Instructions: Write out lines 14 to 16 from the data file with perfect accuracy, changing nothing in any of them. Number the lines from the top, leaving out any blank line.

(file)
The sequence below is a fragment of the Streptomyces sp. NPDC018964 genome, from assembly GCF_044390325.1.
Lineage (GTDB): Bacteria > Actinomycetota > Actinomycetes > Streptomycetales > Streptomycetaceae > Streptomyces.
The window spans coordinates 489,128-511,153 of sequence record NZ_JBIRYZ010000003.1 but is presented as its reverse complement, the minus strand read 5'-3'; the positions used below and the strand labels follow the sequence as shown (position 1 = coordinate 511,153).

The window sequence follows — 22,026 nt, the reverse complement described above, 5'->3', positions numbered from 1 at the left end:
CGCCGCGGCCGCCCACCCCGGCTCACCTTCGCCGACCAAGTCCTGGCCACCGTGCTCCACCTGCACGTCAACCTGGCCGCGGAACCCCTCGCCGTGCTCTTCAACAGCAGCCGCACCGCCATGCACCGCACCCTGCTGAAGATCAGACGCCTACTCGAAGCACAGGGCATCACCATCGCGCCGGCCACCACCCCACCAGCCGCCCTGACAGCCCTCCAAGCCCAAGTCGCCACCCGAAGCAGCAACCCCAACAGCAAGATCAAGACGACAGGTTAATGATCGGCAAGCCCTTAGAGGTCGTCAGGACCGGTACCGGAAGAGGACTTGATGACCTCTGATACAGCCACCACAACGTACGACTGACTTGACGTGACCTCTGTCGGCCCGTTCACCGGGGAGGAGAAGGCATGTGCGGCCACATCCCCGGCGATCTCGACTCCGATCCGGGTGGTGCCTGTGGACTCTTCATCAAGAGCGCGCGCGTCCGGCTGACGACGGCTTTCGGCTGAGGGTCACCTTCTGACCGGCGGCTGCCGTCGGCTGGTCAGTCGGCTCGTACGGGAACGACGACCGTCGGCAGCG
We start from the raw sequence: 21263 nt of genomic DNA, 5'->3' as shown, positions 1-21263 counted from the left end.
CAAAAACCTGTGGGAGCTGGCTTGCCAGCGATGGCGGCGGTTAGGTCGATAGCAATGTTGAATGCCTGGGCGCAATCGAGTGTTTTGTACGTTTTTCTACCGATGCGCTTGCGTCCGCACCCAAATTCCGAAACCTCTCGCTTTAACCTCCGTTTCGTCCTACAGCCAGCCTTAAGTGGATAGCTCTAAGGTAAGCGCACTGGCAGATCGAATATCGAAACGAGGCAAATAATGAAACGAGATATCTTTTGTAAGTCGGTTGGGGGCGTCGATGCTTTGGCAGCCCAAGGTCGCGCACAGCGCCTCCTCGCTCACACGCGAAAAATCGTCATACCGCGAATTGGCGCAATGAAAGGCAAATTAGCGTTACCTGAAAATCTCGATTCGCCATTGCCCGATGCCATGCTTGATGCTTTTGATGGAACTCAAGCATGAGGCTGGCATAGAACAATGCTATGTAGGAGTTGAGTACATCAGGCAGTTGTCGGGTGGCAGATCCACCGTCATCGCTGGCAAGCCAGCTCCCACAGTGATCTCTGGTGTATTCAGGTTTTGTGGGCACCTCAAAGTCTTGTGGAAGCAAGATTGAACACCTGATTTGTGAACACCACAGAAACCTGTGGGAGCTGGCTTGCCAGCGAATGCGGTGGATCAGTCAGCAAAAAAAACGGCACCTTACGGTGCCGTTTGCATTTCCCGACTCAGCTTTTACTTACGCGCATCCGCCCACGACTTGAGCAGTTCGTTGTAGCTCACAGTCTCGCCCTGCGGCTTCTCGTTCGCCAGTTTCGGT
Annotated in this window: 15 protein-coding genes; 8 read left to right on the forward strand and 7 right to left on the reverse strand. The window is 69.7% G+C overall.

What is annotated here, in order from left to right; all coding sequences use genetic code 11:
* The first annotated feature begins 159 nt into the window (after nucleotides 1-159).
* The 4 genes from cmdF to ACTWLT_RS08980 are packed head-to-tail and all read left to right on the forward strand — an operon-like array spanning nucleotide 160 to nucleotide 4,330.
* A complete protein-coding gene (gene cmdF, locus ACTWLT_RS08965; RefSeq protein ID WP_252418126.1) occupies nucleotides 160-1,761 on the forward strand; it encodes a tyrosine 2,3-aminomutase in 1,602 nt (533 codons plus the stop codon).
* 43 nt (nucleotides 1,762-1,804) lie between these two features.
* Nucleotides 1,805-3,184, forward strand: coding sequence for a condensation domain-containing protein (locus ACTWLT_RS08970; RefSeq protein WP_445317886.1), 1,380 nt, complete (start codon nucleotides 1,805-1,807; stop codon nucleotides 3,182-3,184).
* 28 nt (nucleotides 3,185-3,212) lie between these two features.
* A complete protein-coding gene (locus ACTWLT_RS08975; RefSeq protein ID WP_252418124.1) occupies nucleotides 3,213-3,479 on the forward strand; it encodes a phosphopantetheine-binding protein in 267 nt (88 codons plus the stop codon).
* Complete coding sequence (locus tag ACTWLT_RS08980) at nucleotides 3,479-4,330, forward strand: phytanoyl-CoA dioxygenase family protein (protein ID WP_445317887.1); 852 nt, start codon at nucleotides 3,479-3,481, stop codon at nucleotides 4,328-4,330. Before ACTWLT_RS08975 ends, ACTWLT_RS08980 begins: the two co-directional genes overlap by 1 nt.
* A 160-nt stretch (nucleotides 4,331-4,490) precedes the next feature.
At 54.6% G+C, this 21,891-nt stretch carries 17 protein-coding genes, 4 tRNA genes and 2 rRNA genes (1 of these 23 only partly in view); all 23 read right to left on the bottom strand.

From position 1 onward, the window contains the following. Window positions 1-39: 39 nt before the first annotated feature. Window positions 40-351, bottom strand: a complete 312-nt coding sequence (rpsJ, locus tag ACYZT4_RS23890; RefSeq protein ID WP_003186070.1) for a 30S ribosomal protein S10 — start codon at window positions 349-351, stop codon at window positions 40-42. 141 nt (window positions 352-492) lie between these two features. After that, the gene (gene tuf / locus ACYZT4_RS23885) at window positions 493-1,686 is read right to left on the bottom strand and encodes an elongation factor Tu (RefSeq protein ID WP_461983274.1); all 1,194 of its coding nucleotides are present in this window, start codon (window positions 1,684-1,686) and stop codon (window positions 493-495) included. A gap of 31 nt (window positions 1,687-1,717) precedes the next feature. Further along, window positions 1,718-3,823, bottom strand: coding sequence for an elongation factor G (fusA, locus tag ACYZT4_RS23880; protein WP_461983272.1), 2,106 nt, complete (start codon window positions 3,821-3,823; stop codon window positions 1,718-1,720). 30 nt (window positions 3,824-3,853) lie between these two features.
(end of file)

* Nucleotides 1,805-3,184, forward strand: coding sequence for a condensation domain-containing protein (locus ACTWLT_RS08970; RefSeq protein WP_445317886.1), 1,380 nt, complete (start codon nucleotides 1,805-1,807; stop codon nucleotides 3,182-3,184).
* 28 nt (nucleotides 3,185-3,212) lie between these two features.
* A complete protein-coding gene (locus ACTWLT_RS08975; RefSeq protein ID WP_252418124.1) occupies nucleotides 3,213-3,479 on the forward strand; it encodes a phosphopantetheine-binding protein in 267 nt (88 codons plus the stop codon).